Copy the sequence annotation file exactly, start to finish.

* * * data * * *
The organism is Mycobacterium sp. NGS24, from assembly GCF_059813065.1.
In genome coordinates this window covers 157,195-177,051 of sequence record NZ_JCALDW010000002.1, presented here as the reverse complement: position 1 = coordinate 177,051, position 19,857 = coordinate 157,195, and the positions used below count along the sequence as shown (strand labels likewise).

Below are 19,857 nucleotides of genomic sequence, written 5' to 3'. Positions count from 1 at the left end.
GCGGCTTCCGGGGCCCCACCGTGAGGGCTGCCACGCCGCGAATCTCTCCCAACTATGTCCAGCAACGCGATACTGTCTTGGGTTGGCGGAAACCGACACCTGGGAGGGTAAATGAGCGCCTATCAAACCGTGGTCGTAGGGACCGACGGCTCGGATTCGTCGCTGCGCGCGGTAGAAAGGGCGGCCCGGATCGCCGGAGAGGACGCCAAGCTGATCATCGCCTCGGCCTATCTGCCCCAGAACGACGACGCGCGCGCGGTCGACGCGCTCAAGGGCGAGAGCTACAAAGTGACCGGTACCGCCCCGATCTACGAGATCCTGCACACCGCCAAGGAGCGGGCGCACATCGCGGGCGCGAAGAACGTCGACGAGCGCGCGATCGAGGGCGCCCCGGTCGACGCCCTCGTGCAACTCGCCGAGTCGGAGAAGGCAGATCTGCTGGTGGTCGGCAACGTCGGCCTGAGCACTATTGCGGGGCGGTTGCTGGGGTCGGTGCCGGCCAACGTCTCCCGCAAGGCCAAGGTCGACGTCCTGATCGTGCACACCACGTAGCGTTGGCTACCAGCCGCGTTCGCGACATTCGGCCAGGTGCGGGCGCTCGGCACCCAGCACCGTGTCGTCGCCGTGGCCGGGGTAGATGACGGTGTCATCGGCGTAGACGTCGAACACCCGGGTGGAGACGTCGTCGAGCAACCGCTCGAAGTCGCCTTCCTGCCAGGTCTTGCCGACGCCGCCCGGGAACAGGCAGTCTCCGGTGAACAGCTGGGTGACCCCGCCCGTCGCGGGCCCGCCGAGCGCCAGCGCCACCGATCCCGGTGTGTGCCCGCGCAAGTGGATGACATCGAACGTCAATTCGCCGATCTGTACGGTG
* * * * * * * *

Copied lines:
The organism is Mycobacterium sp. NGS24, from assembly GCF_059813065.1.
In genome coordinates this window covers 157,195-177,051 of sequence record NZ_JCALDW010000002.1, presented here as the reverse complement: position 1 = coordinate 177,051, position 19,857 = coordinate 157,195, and the positions used below count along the sequence as shown (strand labels likewise).

Below are 19,857 nucleotides of genomic sequence, written 5' to 3'. Positions count from 1 at the left end.
GCGGCTTCCGGGGCCCCACCGTGAGGGCTGCCACGCCGCGAATCTCTCCCAACTATGTCCAGCAACGCGATACTGTCTTGGGTTGGCGGAAACCGACACCTGGGAGGGTAAATGAGCGCCTATCAAACCGTGGTCGTAGGGACCGACGGCTCGGATTCGTCGCTGCGCGCGGTAGAAAGGGCGGCCCGGATCGCCGGAGAGGACGCCAAGCTGATCATCGCCTCGGCCTATCTGCCCCAGAACGACGACGCGCGCGCGGTCGACGCGCTCAAGGGCGAGAGCTACAAAGTGACCGGTACCGCCCCGATCTACGAGATCCTGCACACCGCCAAGGAGCGGGCGCACATCGCGGGCGCGAAGAACGTCGACGAGCGCGCGATCGAGGGCGCCCCGGTCGACGCCCTCGTGCAACTCGCCGAGTCGGAGAAGGCAGATCTGCTGGTGGTCGGCAACGTCGGCCTGAGCACTATTGCGGGGCGGTTGCTGGGGTCGGTGCCGGCCAACGTCTCCCGCAAGGCCAAGGTCGACGTCCTGATCGTGCACACCACGTAGCGTTGGCTACCAGCCGCGTTCGCGACATTCGGCCAGGTGCGGGCGCTCGGCACCCAGCACCGTGTCGTCGCCGTGGCCGGGGTAGATGACGGTGTCATCGGCGTAGACGTCGAACACCCGGGTGGAGACGTCGTCGAGCAACCGCTCGAAGTCGCCTTCCTGCCAGGTCTTGCCGACGCCGCCCGGGAACAGGCAGTCTCCGGTGAACAGCTGGGTGACCCCGCCCGTCGCGGGCCCGCCGAGCGCCAGCGCCACCGATCCCGGTGTGTGCCCGCGCAAGTGGATGACATCGAACGTCAATTCGCCGATCTGTACGGTG